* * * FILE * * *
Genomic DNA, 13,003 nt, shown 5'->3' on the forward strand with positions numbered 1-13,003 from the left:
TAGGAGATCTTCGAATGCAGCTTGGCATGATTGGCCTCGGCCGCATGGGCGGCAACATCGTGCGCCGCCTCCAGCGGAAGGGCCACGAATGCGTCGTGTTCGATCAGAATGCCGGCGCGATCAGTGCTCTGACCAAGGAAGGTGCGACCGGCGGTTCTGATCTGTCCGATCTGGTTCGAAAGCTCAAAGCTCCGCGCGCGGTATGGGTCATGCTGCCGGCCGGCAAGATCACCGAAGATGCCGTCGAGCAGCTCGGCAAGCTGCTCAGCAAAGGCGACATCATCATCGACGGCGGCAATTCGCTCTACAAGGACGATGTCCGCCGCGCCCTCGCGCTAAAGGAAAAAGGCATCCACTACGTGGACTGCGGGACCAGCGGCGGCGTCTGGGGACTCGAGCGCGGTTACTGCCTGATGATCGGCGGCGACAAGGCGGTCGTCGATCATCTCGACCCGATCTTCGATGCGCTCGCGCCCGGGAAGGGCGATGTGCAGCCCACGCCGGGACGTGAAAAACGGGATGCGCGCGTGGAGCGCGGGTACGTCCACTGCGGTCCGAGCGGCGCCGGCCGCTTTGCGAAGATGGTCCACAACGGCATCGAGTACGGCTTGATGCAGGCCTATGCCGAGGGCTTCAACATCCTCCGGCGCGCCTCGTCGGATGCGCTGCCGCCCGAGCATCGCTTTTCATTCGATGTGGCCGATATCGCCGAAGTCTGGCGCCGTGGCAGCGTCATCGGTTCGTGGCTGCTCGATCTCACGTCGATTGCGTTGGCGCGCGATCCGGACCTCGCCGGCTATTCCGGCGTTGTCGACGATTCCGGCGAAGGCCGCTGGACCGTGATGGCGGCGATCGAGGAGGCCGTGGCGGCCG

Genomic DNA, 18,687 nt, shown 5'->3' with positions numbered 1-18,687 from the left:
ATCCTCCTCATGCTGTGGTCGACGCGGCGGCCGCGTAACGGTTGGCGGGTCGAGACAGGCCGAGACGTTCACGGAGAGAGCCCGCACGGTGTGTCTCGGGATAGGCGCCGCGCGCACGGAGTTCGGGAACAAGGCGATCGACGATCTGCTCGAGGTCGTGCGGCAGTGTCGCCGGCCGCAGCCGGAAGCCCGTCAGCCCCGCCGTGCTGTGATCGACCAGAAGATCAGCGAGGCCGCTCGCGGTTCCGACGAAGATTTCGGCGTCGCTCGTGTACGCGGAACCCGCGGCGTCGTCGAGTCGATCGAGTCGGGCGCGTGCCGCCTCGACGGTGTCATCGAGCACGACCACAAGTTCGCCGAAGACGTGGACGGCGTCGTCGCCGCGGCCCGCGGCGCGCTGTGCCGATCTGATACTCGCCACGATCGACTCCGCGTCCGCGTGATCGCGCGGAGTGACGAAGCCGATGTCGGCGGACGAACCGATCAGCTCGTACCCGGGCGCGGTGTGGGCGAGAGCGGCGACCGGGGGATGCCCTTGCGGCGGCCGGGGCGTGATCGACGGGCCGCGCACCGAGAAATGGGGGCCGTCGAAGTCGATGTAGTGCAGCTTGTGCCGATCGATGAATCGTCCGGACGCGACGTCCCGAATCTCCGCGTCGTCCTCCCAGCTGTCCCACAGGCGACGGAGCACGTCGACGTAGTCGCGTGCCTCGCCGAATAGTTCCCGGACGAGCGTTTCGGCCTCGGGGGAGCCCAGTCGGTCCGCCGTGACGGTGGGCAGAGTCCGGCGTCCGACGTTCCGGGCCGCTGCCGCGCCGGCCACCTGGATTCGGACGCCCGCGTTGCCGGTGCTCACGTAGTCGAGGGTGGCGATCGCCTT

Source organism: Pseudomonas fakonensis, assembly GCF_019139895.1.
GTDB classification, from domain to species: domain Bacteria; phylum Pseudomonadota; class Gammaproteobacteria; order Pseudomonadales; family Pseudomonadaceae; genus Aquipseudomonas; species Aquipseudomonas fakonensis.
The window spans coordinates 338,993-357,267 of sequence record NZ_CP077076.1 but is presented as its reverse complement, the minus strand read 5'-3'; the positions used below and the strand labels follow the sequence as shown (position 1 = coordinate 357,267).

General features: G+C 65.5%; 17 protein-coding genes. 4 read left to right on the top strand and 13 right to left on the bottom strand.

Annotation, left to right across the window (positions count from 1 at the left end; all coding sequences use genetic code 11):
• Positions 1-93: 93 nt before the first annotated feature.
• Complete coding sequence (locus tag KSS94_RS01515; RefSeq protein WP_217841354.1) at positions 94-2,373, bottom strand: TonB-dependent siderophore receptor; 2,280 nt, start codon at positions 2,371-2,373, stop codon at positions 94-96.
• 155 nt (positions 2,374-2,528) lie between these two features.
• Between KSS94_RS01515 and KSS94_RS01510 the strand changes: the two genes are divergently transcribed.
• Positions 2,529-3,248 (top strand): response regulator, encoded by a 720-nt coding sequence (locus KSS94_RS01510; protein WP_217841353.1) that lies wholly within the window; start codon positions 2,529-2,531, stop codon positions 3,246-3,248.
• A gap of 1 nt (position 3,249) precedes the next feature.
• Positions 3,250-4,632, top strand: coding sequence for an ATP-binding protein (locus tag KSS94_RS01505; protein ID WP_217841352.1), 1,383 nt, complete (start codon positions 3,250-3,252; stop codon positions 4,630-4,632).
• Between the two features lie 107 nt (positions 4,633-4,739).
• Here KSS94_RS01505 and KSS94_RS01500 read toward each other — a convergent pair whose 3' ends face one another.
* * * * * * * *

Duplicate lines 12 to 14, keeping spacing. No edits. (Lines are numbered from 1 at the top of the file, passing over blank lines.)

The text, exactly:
• 155 nt (positions 2,374-2,528) lie between these two features.
• Between KSS94_RS01515 and KSS94_RS01510 the strand changes: the two genes are divergently transcribed.
• Positions 2,529-3,248 (top strand): response regulator, encoded by a 720-nt coding sequence (locus KSS94_RS01510; protein WP_217841353.1) that lies wholly within the window; start codon positions 2,529-2,531, stop codon positions 3,246-3,248.